Lai, H. K., Hedley, A. J., Repace, J., So, C., Lu, Q. Y., McGhee, S. M., Fielding, R., & Wong, C. M. (2011). Lung function and exposure to workplace second-hand smoke during exemptions from smoking ban legislation: an exposure-response relationship based on indoor PM2.5 and urinary cotinine levels. Thorax, 66(7), 615-23. https://doi.org/10.1136/thx.2011.160291
Lai HK, et al. Lung Function and Exposure to Workplace Second-hand Smoke During Exemptions From Smoking Ban Legislation: an Exposure-response Relationship Based On Indoor PM2.5 and Urinary Cotinine Levels. Thorax. 2011;66(7):615-23. PubMed PMID: 21551212.
* Article titles in AMA citation format should be in sentence-case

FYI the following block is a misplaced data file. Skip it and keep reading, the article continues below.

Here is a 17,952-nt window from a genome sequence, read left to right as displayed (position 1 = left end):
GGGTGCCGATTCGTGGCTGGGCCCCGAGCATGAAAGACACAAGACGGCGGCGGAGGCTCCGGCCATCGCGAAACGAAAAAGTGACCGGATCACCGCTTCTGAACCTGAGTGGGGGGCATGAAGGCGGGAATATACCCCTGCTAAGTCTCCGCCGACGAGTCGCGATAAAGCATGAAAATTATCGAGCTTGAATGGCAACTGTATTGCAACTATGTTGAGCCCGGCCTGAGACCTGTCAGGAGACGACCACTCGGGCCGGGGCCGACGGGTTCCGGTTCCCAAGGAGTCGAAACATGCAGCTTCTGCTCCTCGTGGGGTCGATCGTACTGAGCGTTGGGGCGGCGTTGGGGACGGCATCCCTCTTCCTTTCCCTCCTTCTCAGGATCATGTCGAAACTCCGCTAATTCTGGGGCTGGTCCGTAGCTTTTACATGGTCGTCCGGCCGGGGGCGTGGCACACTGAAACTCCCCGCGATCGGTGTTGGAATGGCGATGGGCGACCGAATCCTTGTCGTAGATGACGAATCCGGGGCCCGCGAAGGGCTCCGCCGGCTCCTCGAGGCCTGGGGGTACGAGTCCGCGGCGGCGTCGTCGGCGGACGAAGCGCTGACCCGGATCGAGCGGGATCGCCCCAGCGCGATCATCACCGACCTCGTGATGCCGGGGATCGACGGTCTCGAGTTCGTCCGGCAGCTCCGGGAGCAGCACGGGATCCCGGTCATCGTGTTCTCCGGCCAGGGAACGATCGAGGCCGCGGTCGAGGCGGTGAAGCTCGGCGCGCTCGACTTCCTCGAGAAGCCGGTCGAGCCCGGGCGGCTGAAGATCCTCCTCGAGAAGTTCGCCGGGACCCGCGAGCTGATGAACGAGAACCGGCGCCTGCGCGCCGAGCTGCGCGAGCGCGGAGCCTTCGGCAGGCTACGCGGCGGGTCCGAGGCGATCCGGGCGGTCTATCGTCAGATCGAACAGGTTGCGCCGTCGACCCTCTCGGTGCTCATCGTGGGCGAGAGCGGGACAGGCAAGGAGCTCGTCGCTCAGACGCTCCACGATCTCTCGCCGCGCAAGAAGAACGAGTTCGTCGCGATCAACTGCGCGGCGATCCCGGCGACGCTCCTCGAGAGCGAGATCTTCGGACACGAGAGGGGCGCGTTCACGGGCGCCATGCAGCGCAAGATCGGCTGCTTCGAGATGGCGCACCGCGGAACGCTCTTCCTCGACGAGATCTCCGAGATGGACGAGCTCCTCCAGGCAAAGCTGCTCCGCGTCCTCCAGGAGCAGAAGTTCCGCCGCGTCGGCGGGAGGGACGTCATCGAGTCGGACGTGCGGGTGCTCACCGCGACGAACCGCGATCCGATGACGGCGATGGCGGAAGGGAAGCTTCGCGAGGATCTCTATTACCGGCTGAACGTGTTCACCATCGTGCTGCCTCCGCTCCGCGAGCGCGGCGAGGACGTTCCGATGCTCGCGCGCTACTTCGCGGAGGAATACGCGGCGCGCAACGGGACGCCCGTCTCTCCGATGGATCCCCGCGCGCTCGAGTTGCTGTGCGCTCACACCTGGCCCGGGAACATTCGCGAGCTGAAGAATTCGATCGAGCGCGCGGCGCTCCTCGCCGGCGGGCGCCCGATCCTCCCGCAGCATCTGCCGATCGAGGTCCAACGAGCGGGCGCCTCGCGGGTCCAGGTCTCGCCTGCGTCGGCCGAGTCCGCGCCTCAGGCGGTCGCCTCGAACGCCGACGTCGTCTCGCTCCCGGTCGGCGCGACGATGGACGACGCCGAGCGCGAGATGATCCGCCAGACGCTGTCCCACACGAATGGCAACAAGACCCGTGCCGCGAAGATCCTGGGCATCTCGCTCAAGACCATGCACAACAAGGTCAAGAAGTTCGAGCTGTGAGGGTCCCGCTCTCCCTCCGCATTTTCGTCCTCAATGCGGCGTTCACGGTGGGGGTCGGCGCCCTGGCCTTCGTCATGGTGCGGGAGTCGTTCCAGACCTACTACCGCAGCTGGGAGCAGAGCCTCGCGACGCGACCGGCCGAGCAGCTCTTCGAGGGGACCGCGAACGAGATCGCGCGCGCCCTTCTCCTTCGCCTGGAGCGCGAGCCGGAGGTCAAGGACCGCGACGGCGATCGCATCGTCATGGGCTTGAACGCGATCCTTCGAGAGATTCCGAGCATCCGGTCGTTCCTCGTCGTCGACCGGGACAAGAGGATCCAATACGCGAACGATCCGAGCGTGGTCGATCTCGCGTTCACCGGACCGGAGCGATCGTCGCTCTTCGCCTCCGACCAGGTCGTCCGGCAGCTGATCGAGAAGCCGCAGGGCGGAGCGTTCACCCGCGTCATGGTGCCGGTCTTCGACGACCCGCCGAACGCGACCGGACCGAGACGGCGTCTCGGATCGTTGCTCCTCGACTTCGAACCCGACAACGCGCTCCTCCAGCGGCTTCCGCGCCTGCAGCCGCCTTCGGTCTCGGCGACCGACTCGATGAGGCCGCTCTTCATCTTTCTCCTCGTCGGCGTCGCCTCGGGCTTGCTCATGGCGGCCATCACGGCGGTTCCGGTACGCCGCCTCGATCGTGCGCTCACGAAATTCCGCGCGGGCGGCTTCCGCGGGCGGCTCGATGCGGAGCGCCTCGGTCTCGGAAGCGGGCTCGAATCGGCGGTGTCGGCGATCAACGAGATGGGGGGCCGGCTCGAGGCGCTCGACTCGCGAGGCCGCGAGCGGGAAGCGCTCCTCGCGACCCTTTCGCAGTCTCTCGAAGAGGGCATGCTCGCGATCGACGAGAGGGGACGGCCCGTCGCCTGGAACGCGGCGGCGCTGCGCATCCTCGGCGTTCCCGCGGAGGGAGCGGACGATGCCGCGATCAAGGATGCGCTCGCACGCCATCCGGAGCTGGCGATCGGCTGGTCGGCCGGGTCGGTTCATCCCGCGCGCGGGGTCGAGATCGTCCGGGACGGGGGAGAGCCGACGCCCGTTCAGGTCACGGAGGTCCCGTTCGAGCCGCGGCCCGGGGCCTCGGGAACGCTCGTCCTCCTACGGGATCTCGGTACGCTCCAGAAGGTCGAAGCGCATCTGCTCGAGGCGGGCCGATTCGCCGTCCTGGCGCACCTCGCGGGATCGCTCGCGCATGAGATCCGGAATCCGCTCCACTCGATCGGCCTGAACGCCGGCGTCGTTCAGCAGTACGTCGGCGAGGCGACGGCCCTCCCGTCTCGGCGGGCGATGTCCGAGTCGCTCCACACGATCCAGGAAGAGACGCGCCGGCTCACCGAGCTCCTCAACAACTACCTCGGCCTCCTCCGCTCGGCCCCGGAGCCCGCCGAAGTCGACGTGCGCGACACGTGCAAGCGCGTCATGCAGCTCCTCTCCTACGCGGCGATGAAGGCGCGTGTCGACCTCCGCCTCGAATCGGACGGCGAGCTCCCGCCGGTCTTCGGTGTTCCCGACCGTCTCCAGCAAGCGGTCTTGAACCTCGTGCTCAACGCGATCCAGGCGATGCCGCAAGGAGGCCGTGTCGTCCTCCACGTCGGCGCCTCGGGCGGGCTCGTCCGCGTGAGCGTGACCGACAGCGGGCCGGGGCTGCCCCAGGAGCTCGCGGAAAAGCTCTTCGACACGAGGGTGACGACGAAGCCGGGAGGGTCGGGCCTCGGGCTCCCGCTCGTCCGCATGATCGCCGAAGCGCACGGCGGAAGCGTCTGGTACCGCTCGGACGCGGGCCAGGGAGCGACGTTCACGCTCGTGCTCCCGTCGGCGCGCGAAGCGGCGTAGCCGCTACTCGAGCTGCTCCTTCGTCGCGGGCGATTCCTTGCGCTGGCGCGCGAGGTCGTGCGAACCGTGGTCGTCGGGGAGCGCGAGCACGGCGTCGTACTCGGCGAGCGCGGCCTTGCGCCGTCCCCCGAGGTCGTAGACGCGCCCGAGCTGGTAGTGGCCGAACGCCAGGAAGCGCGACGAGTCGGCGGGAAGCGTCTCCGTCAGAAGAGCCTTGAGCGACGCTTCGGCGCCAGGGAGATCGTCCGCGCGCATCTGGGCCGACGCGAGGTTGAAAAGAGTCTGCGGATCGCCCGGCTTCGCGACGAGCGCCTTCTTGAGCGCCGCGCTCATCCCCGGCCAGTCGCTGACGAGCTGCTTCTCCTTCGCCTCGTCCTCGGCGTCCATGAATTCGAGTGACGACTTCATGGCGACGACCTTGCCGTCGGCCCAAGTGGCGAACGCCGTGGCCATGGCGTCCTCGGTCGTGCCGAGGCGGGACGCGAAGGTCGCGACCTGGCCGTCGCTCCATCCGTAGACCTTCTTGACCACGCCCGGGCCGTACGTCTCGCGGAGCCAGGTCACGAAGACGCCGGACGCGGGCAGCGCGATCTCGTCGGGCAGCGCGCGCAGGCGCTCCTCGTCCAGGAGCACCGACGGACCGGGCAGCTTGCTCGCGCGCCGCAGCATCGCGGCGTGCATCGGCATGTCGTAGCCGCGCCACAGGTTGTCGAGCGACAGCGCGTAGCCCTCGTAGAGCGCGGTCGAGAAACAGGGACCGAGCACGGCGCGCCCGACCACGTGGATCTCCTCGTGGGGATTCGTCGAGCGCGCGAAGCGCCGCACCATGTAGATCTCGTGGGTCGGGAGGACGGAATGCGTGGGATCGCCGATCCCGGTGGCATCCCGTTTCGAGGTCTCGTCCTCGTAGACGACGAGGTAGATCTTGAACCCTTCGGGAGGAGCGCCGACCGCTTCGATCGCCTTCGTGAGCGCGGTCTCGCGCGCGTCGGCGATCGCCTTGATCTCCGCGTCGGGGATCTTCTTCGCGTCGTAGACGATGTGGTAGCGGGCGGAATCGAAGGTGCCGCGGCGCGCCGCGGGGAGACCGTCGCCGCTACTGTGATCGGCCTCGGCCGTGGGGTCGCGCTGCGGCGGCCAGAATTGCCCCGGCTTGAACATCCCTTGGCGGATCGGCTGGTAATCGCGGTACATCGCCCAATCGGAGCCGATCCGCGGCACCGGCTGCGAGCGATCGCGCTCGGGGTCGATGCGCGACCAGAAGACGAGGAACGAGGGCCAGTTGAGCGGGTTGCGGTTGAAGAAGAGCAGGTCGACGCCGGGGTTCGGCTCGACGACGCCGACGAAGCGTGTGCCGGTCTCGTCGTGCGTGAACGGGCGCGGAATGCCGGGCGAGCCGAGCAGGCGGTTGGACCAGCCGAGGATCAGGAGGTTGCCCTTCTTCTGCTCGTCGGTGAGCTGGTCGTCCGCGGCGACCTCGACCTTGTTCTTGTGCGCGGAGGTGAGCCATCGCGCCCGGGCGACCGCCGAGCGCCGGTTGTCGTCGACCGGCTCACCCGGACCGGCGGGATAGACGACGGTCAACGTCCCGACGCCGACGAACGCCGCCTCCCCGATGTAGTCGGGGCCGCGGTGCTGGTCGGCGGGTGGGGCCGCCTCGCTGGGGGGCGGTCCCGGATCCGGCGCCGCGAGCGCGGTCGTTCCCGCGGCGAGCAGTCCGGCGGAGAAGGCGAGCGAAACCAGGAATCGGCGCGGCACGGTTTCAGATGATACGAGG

TY - JOUR T1 - Lung function and exposure to workplace second-hand smoke during exemptions from smoking ban legislation: an exposure-response relationship based on indoor PM2.5 and urinary cotinine levels. AU - Lai,Hak-Kan, AU - Hedley,Anthony J, AU - Repace,James, AU - So,Ching, AU - Lu,Qiu-Ying, AU - McGhee,Sarah M, AU - Fielding,Richard, AU - Wong,Chit-Ming, Y1 - 2011/05/06/ PY - 2011/5/10/entrez PY - 2011/5/10/pubmed PY - 2011/8/25/medline SP - 615 EP - 23 JF - Thorax JO - Thorax VL - 66 IS - 7 N2 - BACKGROUND: The effects of workplace second-hand smoke (SHS) on lung function remain uncertain because of a lack of objective measures for SHS exposures. OBJECTIVE: To determine whether an exposure-response association exists between lung function and two different markers of SHS based on indoor fine particulate (PM(2.5)) and urinary cotinine levels in non-smoking catering workers. DESIGN: A cross-sectional study during a 1.5-year exemption of licensed catering premises from smoke-free legislation. Participants 186 non-smoking catering workers aged 18-65 years in Hong Kong were recruited. A declared non-smoking status was accepted in workers with exhaled breath carbon monoxide levels <6 ppm and urinary cotinine levels <100 ng/ml. MAIN OUTCOME MEASURES: Lung function measures of forced expiratory volume in 1s (FEV(1) in litres), forced vital capacity (FVC in litres) and forced expiratory flow as 25-75% of FVC (FEF(25-75) in l/s) were recorded. RESULTS: Indoor fine particulate (PM(2.5)) concentrations were 4.4 times as high in smoking premises (267.9 μg/m(3)) than in non-smoking premises (60.3 μg/m(3)) and were strongly associated with the probability of permitted smoking (R(2)=0.99). Smoking was the dominant source of particulates (R(2)=0.66). Compared with workers exposed to the lowest indoor PM(2.5) stratum (<25 μg/m(3)), lung function was lower in the three higher PM(2.5) strata (25-75, 75-175, >175 μg/m(3)) with FEV(1) -0.072 (95% CI -0.123 to -0.021), -0.078 (95% CI -0.132 to -0.024), -0.101 (95% CI -0.187 to -0.014); FEF(25-75) -0.368 (95% CI -0.660 to -0.077), -0.489 (95% CI -0.799 to -0.179), -0.597 (95% CI -0.943 to -0.251); and FEV(1)/FVC (%) -2.9 (95% CI -4.8 to -1.0), -3.2 (95% CI -5.1 to -1.4) and -4.4 (95% CI -7.4 to -1.3), respectively. Urinary cotinine was associated positively with indoor PM(2.5) but negatively with lung function. Consistently lower values for lung function per unit increase of indoor PM(2.5) were found. CONCLUSION: Lung function is inversely associated with workplace SHS. Workplace exemptions and delays in implementing smoke-free policies and current moves to relax legislation are a major threat to the health of workers. SN - 1468-3296 UR - https://www.unboundmedicine.com/medline/citation/21551212/Lung_function_and_exposure_to_workplace_second_hand_smoke_during_exemptions_from_smoking_ban_legislation:_an_exposure_response_relationship_based_on_indoor_PM2_5_and_urinary_cotinine_levels_ L2 - https://thorax.bmj.com/lookup/pmidlookup?view=long&amp;pmid=21551212 DB - PRIME DP - Unbound Medicine ER -